Written By : Dale Hurwitz | 2009-09-01
The 17000km SEACOM cable runs along the east coast of Africa and links several countries along the coast of Afica with India and Europe. SEACOM is the first of many fiber optic cables under construction to be completed. Promised with the completion of the cable is faster and cheaper international bandwidth, but is this the case?
SEACOM unlike the SAT3 / SAFE cable has no redundancy, which means if the cable breaks the connection will not work. In order for this cable to be used reliably by ISPs it should be implemented in a blended environment. A combination of bandwidth from the existing SAT3 / SAFE cable along with the new SEACOM cable will lead to a roughly 19% reduction in cost when compared to current international bandwidth costs.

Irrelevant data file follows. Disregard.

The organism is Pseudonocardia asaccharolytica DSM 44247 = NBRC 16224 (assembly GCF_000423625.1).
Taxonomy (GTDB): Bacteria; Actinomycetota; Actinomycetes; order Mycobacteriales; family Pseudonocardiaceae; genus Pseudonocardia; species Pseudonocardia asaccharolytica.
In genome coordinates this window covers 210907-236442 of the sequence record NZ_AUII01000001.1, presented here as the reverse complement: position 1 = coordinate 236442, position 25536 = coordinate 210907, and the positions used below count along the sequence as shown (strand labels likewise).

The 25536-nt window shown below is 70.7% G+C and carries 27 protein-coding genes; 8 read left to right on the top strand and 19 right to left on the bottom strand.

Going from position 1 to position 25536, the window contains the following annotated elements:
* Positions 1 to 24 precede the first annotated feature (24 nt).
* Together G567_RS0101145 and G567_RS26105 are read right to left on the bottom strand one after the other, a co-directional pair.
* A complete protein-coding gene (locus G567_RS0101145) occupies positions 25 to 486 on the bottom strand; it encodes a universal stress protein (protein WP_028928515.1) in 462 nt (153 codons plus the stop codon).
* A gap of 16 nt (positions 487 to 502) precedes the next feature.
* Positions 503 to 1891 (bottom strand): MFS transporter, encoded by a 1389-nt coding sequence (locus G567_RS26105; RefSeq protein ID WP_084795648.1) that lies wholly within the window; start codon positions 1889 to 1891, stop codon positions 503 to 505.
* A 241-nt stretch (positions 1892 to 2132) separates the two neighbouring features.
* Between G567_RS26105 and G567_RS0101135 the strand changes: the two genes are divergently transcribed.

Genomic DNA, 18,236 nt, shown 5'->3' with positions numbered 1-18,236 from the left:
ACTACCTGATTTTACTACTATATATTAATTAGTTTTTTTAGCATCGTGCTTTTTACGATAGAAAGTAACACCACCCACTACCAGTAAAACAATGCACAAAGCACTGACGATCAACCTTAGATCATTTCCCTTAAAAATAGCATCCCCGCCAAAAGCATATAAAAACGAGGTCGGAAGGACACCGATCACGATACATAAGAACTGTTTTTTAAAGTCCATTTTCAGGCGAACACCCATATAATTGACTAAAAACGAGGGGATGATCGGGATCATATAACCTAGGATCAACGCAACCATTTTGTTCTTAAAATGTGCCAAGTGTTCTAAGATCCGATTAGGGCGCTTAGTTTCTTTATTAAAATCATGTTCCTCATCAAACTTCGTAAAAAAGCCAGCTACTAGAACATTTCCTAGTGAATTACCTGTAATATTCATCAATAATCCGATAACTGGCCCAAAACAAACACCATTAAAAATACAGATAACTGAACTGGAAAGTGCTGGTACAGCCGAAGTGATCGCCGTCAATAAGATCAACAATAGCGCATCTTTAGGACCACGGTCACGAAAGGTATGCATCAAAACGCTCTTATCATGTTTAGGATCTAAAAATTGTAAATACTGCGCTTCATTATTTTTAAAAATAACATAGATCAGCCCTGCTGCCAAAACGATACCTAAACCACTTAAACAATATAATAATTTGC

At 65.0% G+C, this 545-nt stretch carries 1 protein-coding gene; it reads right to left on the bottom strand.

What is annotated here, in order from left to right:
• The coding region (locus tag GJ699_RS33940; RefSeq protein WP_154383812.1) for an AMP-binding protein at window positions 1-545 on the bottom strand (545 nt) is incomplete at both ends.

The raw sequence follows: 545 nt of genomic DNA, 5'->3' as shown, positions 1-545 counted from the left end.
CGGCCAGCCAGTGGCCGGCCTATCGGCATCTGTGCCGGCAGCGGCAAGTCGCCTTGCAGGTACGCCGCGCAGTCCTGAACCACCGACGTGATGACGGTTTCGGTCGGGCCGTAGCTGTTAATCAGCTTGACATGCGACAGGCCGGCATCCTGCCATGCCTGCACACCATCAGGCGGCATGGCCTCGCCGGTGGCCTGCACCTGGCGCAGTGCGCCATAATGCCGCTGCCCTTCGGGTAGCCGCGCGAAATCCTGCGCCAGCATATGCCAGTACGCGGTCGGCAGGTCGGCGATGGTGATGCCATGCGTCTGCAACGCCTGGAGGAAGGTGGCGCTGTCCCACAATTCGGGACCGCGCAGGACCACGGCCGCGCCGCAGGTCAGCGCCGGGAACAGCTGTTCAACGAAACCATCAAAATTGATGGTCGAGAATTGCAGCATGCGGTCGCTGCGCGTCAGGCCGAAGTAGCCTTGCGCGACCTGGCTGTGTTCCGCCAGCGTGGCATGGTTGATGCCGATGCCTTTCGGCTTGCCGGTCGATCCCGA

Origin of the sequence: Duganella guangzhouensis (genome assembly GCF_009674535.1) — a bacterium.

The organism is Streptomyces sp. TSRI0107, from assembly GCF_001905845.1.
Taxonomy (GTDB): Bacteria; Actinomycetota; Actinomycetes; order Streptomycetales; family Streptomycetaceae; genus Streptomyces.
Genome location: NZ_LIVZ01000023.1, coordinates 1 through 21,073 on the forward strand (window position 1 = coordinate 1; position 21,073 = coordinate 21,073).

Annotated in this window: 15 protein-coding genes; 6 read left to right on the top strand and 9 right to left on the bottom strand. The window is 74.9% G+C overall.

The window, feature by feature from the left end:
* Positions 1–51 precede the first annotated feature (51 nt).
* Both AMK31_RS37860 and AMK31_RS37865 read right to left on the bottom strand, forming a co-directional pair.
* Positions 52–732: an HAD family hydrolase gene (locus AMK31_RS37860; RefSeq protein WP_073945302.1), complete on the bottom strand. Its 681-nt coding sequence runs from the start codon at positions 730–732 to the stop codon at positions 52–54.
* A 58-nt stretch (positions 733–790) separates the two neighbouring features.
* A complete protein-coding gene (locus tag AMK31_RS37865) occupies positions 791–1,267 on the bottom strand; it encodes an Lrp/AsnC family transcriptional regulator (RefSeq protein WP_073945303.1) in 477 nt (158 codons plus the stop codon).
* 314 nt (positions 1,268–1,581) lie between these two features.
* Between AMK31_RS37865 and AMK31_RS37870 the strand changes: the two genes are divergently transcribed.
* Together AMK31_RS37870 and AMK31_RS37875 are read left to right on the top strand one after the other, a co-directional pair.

TENET is the first beneficiary of the landing of SEACOM, but for the rest of us it will still be roughly two months until the cable has been rolled out nationally. There are local fiber optic cables that still need to be completed from the landing site in Mtunzini to POPs in Cape Town and Johannesburg.
SEACOM is definitely a step in the right direction, but don't expect immediate benefits in terms of bandwidth speeds and prices to be derived.